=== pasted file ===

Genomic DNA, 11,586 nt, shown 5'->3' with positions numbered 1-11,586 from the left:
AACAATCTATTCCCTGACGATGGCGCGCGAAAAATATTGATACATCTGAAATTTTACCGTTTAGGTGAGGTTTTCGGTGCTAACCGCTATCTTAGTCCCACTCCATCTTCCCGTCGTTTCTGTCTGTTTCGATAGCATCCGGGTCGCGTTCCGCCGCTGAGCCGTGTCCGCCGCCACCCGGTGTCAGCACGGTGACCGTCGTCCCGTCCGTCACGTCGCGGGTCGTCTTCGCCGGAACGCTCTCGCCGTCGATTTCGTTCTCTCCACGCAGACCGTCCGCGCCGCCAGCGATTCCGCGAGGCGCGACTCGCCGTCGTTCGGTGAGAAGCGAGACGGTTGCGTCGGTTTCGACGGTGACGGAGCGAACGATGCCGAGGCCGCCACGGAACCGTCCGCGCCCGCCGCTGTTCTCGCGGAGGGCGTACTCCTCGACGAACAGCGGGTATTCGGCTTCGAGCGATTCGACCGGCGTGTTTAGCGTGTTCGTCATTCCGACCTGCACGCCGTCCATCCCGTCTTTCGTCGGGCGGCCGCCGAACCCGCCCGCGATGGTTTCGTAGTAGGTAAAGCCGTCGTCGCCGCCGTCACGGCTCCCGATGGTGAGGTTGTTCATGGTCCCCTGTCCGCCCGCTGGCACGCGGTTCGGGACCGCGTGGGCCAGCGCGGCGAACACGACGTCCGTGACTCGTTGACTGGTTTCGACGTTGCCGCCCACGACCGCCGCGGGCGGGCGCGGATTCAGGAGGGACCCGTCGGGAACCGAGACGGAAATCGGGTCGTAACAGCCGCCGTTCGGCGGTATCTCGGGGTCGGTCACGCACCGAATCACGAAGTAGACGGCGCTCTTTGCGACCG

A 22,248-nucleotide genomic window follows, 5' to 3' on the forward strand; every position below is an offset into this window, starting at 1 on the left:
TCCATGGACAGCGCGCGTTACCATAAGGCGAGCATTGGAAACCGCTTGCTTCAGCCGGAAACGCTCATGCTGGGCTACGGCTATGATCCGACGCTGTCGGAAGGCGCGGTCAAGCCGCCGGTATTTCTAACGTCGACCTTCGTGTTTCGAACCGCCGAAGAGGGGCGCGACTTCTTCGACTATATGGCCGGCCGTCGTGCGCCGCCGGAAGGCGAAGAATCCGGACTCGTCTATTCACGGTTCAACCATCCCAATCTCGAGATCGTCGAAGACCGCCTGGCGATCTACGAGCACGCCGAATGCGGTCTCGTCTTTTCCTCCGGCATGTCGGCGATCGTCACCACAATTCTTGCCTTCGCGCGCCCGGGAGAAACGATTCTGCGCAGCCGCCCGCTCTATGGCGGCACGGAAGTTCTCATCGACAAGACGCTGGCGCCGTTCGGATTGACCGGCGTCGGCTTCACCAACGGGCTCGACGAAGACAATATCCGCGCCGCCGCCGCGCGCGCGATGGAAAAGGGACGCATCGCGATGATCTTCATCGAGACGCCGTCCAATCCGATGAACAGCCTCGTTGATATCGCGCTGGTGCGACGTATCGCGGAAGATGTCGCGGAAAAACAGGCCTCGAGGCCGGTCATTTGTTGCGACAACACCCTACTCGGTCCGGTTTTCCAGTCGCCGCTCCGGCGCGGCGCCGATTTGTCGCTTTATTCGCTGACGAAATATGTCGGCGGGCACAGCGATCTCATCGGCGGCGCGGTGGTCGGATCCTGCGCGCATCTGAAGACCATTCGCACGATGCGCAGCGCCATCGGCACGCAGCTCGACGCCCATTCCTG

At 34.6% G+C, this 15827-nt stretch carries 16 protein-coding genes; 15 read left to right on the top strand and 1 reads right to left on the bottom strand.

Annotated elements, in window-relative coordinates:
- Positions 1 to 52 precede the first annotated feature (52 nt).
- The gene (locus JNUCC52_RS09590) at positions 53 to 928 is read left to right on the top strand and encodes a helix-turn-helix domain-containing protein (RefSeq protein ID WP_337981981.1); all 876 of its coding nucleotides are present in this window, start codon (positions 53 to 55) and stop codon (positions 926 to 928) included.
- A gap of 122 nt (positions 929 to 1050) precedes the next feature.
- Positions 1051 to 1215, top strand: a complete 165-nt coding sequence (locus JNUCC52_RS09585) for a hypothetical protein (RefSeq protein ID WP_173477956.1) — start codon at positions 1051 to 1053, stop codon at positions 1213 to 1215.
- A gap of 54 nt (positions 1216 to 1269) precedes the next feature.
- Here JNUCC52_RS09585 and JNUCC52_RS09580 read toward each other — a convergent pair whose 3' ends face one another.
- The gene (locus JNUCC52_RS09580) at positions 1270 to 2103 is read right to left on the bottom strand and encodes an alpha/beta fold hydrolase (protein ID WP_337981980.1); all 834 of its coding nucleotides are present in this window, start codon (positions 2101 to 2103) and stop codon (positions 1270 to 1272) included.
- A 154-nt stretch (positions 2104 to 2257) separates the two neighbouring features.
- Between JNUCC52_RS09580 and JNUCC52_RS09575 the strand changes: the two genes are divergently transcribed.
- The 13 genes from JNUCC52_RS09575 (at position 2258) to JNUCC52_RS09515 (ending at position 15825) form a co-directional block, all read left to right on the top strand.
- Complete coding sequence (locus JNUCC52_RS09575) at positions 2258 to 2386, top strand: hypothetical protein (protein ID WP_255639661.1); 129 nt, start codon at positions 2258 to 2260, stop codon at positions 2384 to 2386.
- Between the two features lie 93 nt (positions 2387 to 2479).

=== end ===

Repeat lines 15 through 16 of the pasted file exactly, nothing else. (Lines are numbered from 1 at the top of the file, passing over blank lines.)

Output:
- Between JNUCC52_RS09580 and JNUCC52_RS09575 the strand changes: the two genes are divergently transcribed.
- The 13 genes from JNUCC52_RS09575 (at position 2258) to JNUCC52_RS09515 (ending at position 15825) form a co-directional block, all read left to right on the top strand.